The training also ensures that they are always under the control of the handler and that each task and command is consistently and reliably performed.

AAI Therapist can provide teachers with highly personalised, hands-on training so they can successfully use the tasks most appropriate for their specific situation.


The Therapy Dog and AAI Therapist assist crime victims, witnesses, and others during the investigation and prosecution of crimes as well as other legal proceedings. They provide compassion and emotional support to everyone in the justice system.

  • Dogs are utilized in such a way as to not disrupt legal proceedings or create legal issues.

  • Dogs can provide a sense of normalcy during juvenile and family court proceedings and can accompany vulnerable crime victims, including, children, rape victims, developmentally delayed adults, and the elderly during court proceedings.

  • They can also provide emotional comfort to family members of homicide victims during the trial and sentencing of the offender.

Counselling Professionals

Therapy Dog Team along with Counseling Professionals are placed with therapists, school counselors, ministers, or others specifically trained to help people in need.

The dog and handler accompany the professional in his or her full-time duties, including assisting in counseling sessions, visiting those in hospitals, nursing homes or private residences, conducting worship services, and attending activities in the community.

The dogs have been specifically trained to help ease counselling and promote harmony.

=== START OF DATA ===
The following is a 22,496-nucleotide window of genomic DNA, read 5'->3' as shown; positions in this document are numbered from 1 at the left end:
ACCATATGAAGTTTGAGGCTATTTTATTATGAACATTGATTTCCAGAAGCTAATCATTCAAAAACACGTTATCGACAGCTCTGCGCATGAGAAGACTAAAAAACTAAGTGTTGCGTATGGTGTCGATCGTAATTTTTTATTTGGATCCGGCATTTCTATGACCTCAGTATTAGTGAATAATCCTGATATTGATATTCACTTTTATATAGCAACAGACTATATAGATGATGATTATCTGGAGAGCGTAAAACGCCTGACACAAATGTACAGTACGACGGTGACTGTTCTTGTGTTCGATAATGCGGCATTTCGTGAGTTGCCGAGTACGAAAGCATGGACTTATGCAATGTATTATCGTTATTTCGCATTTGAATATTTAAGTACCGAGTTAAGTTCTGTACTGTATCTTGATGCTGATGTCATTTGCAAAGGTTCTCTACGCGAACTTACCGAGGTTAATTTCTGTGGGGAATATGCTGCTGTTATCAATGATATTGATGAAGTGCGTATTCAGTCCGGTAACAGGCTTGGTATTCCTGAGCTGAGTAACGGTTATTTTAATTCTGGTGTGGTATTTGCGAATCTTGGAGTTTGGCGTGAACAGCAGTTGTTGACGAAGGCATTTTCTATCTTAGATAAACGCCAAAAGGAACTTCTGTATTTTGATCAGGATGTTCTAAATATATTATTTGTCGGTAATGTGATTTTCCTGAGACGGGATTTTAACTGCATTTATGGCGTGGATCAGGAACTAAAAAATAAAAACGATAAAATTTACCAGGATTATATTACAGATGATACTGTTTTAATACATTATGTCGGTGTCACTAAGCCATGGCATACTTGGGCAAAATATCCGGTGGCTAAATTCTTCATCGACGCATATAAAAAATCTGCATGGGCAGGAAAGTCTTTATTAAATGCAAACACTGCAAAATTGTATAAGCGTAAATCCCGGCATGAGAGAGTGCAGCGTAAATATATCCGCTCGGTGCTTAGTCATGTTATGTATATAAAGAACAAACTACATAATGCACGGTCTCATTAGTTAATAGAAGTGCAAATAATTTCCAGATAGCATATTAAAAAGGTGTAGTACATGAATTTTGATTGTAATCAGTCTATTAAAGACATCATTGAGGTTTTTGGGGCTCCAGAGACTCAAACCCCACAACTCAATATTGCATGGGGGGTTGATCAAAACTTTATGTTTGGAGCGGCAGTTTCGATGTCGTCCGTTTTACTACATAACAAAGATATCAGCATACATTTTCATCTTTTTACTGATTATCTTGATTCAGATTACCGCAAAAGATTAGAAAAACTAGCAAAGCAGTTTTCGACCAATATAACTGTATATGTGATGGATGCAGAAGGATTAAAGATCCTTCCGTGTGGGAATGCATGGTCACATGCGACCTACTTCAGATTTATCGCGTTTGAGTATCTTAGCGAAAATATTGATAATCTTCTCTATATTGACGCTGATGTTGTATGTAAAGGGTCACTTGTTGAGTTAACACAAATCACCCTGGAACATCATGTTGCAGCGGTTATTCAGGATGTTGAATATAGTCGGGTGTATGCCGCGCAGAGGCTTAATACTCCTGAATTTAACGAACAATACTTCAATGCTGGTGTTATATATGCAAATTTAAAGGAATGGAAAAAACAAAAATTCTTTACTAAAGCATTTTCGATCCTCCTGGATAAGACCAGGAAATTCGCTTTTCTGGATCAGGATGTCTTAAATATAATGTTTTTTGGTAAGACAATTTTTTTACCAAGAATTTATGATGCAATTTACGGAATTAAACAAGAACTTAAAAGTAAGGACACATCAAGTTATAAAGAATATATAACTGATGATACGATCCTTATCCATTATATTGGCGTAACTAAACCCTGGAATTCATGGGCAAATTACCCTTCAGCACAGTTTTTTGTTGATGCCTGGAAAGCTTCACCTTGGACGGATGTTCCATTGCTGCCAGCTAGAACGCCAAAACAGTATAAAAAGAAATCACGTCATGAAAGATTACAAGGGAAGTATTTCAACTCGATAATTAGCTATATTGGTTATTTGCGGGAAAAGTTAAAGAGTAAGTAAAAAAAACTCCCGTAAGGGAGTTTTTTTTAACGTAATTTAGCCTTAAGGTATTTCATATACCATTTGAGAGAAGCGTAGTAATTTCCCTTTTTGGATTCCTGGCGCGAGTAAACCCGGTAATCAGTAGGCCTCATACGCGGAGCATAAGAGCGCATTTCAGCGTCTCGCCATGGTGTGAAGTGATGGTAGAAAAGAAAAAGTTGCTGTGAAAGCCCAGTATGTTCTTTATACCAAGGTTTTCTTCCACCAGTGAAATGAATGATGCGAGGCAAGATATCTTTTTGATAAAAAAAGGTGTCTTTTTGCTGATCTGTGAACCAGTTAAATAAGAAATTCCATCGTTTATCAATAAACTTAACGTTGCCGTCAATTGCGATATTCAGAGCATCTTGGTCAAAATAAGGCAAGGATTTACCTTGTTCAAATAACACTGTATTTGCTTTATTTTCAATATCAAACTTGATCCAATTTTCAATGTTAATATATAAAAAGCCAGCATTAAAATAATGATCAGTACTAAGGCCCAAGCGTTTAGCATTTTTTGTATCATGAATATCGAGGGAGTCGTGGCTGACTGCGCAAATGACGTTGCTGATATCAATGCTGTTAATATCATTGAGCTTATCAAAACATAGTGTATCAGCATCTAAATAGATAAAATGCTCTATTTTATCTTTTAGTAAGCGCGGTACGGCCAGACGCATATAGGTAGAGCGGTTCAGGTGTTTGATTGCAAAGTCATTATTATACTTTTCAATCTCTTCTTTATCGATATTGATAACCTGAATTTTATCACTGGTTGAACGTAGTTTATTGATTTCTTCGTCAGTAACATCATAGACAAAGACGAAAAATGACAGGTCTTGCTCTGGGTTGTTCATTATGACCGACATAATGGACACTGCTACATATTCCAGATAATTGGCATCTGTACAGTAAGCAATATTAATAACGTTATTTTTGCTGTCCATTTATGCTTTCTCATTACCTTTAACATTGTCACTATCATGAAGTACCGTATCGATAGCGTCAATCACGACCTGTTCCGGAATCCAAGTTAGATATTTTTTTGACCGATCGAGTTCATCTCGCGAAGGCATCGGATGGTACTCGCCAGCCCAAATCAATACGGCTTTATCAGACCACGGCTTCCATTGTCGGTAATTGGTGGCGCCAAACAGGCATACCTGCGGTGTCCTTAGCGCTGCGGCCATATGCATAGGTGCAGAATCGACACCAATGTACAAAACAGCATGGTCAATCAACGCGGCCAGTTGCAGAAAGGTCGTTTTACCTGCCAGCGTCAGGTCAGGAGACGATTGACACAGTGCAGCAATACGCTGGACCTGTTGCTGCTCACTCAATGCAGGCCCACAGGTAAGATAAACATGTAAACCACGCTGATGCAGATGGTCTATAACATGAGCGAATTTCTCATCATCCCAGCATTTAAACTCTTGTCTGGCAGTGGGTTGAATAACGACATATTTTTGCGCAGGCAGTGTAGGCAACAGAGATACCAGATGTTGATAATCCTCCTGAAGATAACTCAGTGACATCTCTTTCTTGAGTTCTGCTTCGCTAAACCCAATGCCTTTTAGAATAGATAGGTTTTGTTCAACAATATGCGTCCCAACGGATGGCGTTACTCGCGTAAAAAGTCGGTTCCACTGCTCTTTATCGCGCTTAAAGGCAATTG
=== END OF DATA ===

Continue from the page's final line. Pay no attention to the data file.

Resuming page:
The presence of a friendly, soft, engaging animal often puts people at ease.

Where Dog Assisted Therapy can help

  • Medical procedure, people may have less anxiety if a dog is present.

  • In rehabilitation, people may be more motivated to recover and practice their therapy when working with a dog.

  • People who have sensory disabilities can sometimes communicate more easily with a dog. This encourages more interaction with healthcare providers and other people.

  • people undergoing chemotherapy

  • residents in long-term care facilities

  • people hospitalized with chronic health issues

  • veterans with post-traumatic stress disorder

  • children having physical or dental procedures

  • stroke victims and people undergoing physical therapy to regain motor skills

  • people with mental health disorders

Dog Assisted Therapy

Animal Assisted Therapy

Animal-assisted therapy can take place in almost any setting that best suits the client's needs, including hospitals, schools, and even prisons. However, it is a much deeper and more complex process than spending time with an animal, and should follow a treatment plan and a set of goals as determined by an experienced professional.

The focus of AAT involves setting up ground activities involving the animal which require the client or group to apply certain skills.  


Non-verbal communication, assertiveness, creative thinking, problem solving, leadership, taking responsibility, teamwork, relationships, confidence, and attitude are examples of the tools utilized and developed by AAT.

AAT is a powerful and effective therapeutic approach that has an incredible impact on individuals, youth, families, and groups.  

AAT addresses a variety of mental health and human development needs including behavioural challenges, Attention Deficit Disorder, PTSD, substance use and misuse, eating disorders, depression, anxiety, relationship challenges, and communication needs.

AAT may involve adopting a pet to live at home, taking part in a community therapy animal program, or visiting a facility in which therapy animals live. this can also often provide an opportunity for patients to get out and about, socialise with peers, and even take part in gentle exercise.

What are the benefits?

Animal-assisted therapy boasts many proven benefits, including:

  • Improved fine motor skills, strength, and balance

  • Increased self-esteem and self-worth

  • Reduced anxiety and depression

  • Reducing experience of loneliness and isolation

  • Reduced risk of a heart attack or stroke

  • Improved interpersonal and communication skills

  • Improved sense of purpose and motivation

Dog Assisted Education